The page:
Moorhead Kennedy, one of 52 Americans imprisoned in the U.S. Embassy in Iran from 1979 until 1981, has written yet another hostage memoir--but this one escapes the usual mold. In the five years since his ordeal, Kennedy has changed from diplomat to Episcopal peace worker; his book uses the hostage crisis largely as a springboard for an extended sermon on the place of morality in public affairs. His message is valuable, if often diffuse.
Kennedy calls the Iranian revolution and the seizure of the Tehran embassy "the Pearl Harbor of the Foreign Service," and adds a poignant note to that familiar argument: He and others in the embassy did not warn Washington partly because they felt it would endanger their careers. Nor, he says, were the lessons of the crisis clearly learned. The Reagan Administration argued that it could deter terrorist attacks by "standing tall," but its experience has been closer to Jimmy Carter's than officials like to admit.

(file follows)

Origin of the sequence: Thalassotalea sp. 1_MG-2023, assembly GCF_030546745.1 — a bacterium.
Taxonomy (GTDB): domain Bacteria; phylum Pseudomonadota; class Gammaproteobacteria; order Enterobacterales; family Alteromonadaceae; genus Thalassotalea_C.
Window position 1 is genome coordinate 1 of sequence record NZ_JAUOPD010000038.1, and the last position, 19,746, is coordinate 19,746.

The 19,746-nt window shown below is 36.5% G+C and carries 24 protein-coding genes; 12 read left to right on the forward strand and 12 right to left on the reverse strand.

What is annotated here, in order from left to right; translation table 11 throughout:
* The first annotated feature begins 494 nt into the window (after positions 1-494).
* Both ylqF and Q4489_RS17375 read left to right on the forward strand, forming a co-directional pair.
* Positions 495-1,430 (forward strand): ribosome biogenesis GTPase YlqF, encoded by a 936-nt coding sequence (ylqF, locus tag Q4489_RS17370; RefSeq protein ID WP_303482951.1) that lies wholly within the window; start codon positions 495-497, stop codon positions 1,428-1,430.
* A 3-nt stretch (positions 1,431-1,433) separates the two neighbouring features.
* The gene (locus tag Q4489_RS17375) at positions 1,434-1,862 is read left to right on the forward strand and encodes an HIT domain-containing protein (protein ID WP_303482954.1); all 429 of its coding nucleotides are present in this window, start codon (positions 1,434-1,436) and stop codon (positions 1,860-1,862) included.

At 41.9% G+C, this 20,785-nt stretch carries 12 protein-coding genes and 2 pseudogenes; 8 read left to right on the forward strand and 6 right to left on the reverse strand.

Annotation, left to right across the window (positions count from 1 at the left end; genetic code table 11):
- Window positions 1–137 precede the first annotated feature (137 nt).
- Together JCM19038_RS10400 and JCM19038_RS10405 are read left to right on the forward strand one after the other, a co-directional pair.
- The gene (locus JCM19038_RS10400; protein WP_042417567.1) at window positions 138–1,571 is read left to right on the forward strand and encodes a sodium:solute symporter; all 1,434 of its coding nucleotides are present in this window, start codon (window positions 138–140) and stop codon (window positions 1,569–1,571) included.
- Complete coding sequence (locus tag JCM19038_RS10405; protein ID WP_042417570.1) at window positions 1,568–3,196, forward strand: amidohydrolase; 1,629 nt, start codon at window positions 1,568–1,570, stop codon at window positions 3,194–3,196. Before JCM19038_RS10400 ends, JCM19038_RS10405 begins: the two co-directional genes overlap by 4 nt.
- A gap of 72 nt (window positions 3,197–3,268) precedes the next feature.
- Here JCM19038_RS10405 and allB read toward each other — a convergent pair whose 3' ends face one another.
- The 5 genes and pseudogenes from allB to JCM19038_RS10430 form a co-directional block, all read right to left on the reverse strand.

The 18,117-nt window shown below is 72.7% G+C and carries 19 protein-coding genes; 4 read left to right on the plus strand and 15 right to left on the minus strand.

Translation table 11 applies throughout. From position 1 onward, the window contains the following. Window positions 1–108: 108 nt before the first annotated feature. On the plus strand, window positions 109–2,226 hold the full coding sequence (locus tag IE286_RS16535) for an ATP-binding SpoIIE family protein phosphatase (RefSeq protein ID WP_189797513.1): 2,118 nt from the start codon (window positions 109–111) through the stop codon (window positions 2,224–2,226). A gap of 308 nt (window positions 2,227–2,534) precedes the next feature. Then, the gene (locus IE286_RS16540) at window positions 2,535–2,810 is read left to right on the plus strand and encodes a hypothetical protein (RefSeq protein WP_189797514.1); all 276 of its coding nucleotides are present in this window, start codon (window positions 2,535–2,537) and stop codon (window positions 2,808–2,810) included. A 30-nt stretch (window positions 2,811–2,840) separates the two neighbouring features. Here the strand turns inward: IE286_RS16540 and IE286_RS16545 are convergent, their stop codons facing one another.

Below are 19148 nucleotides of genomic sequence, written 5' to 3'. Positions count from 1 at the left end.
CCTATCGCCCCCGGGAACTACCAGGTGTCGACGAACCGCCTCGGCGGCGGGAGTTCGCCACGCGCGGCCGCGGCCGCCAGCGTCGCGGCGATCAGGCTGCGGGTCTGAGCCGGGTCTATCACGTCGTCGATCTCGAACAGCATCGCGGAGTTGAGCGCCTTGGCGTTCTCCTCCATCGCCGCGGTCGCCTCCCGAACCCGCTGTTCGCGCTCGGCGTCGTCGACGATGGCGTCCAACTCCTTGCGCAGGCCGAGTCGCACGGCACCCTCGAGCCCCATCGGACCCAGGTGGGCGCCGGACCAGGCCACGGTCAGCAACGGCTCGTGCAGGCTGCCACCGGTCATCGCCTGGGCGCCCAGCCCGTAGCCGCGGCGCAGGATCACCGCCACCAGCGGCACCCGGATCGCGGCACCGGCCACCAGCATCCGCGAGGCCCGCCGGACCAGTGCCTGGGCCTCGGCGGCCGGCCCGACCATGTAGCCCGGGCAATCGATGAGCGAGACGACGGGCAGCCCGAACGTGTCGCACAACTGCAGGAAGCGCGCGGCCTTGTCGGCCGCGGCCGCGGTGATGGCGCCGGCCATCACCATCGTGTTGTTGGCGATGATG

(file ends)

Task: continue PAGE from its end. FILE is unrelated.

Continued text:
Kennedy's conclusions about terrorism will comfort neither the Administration nor its most liberal critics. Kennedy argues that military force should be used against terrorists when necessary--but warns that it will be futile if the United States does not also work visibly to solve the root causes of anti-Americanism.